GPs are being urged to refer patients with TIA and stroke quickly, but poor organisation in radiology units means over half wait longer than 24 hours for diagnostic scans.
Audit data shows that 55 per cent of patients admitted to hospital with suspected stroke wait more than 24 hours to undergo a diagnostic MRI.
A sub-analysis of the stroke audit of all hospitals in Eng- land, Wales and Northern Ireland in 2006 showed that although 93 per cent of patients were scanned after admission, just 9 per cent were scanned within three hours of suspected stroke and 45 per cent within 24 hours.
However, the delay was not due to a lack of MRI scanners, but bad organisation, say researchers from the Intercollegiate Stroke Group at the Royal College of Physicians who presented the data at the European Stroke Conference in Nice, France, last week.
Although 13,625 cases were included in the audit, just 6,559 had data about time between stroke and scan.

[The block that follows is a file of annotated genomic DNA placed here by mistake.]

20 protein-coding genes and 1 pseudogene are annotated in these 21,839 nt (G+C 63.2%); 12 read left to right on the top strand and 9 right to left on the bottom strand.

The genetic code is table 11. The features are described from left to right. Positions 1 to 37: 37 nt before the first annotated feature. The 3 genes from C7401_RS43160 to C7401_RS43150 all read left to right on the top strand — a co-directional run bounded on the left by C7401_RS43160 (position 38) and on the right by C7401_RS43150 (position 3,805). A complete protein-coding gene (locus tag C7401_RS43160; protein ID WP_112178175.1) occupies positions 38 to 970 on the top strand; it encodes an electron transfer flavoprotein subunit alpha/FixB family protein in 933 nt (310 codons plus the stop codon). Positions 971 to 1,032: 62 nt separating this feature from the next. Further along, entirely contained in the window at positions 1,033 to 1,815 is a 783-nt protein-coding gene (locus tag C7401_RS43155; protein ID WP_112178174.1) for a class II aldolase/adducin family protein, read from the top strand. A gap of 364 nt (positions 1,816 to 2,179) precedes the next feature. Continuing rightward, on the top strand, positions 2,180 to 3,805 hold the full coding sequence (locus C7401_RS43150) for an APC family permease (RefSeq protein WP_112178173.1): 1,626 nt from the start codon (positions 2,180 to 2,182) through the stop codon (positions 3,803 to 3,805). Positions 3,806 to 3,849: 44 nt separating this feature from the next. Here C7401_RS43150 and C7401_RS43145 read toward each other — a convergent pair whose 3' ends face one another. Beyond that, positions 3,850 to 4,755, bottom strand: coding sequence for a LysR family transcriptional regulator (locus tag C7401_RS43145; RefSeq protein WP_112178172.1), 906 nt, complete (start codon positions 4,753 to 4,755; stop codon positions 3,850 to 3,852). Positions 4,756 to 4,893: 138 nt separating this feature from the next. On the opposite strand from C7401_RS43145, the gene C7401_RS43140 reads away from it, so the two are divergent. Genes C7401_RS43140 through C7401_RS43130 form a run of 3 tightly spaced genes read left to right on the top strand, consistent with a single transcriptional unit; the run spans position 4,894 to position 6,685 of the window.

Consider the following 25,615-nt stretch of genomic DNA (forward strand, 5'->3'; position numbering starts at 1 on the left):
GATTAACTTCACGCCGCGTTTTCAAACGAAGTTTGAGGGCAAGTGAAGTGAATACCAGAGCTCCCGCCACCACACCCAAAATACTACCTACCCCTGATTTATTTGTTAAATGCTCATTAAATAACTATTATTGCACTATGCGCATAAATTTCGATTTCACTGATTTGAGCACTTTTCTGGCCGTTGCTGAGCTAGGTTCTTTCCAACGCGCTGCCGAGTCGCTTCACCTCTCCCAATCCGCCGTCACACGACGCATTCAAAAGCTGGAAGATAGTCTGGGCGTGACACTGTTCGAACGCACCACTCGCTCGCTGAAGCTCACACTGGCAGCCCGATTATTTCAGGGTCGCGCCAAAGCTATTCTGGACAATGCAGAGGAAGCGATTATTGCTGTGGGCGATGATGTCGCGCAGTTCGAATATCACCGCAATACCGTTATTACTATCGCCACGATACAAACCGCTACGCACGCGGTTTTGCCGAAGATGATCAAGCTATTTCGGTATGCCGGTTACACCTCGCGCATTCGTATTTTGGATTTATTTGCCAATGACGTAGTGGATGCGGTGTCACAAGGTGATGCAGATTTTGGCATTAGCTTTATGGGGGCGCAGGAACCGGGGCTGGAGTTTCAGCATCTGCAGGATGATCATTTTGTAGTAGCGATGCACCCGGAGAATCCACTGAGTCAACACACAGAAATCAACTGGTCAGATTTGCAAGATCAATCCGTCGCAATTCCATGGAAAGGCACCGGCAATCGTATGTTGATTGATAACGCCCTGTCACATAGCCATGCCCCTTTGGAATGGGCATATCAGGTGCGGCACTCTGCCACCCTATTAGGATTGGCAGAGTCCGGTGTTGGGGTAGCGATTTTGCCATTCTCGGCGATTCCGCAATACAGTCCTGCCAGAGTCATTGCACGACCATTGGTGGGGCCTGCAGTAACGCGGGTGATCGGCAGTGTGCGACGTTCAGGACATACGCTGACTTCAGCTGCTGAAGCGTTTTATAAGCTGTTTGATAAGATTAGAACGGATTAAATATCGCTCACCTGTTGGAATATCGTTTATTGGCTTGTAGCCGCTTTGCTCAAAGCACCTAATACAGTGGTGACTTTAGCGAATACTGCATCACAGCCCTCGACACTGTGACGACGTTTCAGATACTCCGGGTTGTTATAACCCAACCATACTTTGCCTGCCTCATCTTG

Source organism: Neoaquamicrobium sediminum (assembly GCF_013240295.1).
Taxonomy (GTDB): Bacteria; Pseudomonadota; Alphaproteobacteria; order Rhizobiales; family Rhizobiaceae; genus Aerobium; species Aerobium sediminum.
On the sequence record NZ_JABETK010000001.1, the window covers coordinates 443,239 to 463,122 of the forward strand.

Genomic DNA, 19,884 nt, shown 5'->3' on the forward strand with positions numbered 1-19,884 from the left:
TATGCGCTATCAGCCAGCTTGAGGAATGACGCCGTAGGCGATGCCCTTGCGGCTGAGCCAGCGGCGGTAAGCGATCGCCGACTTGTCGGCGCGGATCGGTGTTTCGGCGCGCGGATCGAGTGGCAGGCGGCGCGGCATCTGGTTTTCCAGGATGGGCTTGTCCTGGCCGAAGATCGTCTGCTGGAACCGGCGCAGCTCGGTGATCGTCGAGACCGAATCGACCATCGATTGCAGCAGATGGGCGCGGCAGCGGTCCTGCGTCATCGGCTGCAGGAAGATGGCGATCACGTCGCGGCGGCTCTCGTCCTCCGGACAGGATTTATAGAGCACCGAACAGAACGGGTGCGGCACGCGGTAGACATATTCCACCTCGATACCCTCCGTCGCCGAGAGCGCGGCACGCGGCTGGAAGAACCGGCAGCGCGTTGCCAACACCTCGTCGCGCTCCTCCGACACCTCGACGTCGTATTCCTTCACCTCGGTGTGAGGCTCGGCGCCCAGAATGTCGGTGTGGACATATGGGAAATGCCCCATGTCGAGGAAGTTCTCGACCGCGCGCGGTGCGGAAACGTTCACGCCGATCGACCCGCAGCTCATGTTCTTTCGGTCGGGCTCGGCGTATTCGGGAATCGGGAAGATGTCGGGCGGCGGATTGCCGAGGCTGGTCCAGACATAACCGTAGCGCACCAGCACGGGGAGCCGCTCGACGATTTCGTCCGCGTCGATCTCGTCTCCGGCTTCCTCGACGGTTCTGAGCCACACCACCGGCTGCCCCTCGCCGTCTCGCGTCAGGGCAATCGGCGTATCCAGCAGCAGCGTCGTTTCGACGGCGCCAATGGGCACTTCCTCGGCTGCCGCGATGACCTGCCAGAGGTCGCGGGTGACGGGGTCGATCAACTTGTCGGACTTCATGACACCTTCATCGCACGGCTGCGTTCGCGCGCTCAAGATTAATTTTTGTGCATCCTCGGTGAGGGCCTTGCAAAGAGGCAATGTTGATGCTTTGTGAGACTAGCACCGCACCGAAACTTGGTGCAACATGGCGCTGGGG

Looking at when scanning takes place, it is evident they are mostly carried out between 9am and 5pm - with a noticeable trough around 1pm, leading the researchers to conclude that there is 'spare capacity' during the lunch hour.
Dr Tony Rudd, chairman of the Intercollegiate Stroke Group, told GP: 'Scanners are idle at night, the issue is not that we've not got enough scanners it's about how effectively we've used the ones we've got.'
Updated audit data from 2007 is expected to be published in August, but Dr Rudd said that while the outcome is unknown, he would 'be surprised if it had changed very much'.
'Things are going to improve because we are going to centralise stroke centres,' he added. 'GPs are going to have a key role in making sure that no barriers are in place in getting patients to stroke unit.'
Health secretary Alan Johnson has called for all patients with suspected TIA to undergo MRI within 24 hours as part of the National Stroke Strategy.
Under revisions to the quality framework for 2008/9, GPs now have to ensure potential TIA or stroke patients are referred within one rather than the previous 12 months.
European Stroke Conference
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